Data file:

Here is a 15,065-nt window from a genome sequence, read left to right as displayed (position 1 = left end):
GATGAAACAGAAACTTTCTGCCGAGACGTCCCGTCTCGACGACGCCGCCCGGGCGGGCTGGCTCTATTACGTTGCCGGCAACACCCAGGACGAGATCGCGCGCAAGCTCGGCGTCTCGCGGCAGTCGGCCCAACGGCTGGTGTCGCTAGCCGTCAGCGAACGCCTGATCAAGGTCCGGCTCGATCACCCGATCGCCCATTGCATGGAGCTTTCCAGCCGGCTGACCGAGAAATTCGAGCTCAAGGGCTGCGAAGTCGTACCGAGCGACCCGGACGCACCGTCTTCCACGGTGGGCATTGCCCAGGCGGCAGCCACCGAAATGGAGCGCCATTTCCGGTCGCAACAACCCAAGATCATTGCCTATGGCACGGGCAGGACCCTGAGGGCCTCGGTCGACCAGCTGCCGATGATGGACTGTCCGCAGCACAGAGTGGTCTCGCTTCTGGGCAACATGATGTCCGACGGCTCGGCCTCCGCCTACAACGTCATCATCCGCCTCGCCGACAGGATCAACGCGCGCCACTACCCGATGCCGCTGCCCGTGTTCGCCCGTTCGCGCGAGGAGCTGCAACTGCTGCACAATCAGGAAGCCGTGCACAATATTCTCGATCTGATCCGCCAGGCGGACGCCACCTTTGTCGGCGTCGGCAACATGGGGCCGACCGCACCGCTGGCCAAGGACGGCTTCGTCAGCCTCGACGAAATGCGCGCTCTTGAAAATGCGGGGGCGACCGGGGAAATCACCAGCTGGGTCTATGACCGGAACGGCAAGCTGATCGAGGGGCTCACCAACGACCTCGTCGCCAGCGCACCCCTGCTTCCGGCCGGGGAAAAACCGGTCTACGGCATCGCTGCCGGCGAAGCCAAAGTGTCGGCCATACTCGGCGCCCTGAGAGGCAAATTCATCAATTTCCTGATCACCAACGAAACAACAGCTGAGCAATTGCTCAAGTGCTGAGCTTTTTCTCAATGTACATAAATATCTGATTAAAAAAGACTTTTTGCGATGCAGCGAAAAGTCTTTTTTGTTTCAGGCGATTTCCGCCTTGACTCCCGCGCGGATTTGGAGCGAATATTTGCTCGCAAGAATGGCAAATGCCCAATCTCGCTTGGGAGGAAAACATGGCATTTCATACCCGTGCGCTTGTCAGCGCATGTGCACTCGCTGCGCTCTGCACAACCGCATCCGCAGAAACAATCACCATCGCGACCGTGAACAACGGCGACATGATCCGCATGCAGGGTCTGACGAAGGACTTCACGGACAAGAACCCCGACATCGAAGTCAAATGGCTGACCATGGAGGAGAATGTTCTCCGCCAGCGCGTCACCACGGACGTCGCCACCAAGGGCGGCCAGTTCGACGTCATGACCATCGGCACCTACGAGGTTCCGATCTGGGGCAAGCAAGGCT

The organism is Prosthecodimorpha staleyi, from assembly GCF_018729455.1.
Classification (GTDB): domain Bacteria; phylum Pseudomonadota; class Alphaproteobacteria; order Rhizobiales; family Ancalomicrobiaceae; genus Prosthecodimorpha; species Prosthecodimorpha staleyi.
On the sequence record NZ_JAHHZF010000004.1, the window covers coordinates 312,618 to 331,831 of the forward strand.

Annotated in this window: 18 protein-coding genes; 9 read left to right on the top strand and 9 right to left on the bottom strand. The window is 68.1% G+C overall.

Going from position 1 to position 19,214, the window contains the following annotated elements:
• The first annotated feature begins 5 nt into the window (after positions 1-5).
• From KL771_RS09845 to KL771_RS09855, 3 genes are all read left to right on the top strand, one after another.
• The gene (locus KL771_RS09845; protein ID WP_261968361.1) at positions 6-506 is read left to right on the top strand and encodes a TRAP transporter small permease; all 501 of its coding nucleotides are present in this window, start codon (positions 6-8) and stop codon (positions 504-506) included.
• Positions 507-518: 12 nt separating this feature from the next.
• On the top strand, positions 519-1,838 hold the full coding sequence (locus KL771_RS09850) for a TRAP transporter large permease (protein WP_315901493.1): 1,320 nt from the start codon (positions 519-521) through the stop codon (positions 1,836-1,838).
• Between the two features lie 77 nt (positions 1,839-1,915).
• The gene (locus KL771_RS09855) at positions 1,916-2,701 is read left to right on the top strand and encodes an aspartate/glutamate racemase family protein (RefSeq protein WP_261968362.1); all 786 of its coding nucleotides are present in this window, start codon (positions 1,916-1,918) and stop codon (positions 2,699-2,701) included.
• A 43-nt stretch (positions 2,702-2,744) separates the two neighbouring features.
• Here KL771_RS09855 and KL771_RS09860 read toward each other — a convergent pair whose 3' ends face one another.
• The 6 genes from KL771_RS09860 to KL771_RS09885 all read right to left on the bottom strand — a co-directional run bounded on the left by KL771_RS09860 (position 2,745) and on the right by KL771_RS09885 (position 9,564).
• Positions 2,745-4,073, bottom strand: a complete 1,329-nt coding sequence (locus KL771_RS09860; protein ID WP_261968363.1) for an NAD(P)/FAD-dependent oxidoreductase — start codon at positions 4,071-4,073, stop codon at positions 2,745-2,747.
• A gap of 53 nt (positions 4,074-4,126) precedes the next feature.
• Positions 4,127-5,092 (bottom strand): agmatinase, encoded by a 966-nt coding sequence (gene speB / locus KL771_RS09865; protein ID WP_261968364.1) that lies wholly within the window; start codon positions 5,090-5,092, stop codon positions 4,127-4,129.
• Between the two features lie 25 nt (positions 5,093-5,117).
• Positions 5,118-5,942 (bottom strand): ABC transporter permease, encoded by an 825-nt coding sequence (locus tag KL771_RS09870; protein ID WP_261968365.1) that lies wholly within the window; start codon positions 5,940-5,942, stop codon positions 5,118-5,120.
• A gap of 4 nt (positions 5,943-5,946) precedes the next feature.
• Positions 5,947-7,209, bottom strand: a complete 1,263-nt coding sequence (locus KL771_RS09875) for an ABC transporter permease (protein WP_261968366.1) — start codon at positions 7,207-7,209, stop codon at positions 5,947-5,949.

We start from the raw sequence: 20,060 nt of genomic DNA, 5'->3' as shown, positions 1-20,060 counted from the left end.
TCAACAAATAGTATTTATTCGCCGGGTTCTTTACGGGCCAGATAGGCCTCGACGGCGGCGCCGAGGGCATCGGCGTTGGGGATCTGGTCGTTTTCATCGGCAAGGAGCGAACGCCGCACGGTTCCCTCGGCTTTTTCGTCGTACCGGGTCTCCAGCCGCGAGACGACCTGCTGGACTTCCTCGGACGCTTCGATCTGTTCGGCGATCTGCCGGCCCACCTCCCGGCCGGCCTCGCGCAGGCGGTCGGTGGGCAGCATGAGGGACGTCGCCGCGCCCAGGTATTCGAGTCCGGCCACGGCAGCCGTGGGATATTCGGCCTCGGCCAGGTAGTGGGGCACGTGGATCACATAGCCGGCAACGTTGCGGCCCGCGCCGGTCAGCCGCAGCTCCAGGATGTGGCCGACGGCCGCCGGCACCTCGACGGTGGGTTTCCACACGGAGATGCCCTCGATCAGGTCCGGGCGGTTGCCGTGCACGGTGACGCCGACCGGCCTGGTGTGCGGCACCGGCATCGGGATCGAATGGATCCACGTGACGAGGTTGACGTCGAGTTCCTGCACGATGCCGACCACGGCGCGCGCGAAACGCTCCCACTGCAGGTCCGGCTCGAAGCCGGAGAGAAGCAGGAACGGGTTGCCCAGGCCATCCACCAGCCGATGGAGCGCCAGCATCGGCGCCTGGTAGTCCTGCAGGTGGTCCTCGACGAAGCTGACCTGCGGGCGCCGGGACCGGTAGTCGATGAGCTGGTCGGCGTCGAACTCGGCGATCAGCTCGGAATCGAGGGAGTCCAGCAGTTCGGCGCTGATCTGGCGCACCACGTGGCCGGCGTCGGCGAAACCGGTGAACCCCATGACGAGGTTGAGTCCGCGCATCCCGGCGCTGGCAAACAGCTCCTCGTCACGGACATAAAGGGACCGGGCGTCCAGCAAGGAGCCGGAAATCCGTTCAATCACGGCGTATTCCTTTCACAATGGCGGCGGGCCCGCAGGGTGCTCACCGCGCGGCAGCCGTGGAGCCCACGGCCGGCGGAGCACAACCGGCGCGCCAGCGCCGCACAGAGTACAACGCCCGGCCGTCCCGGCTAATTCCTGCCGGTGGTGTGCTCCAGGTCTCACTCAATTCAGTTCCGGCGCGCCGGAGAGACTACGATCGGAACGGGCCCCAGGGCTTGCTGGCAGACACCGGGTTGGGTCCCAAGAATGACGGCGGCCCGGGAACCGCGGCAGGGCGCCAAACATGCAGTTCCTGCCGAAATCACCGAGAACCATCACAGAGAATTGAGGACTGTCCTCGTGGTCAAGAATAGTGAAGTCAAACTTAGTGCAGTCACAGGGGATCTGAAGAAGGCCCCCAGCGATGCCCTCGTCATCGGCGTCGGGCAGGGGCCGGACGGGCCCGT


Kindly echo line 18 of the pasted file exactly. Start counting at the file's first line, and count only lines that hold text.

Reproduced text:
• Positions 2,745-4,073, bottom strand: a complete 1,329-nt coding sequence (locus KL771_RS09860; protein ID WP_261968363.1) for an NAD(P)/FAD-dependent oxidoreductase — start codon at positions 4,071-4,073, stop codon at positions 2,745-2,747.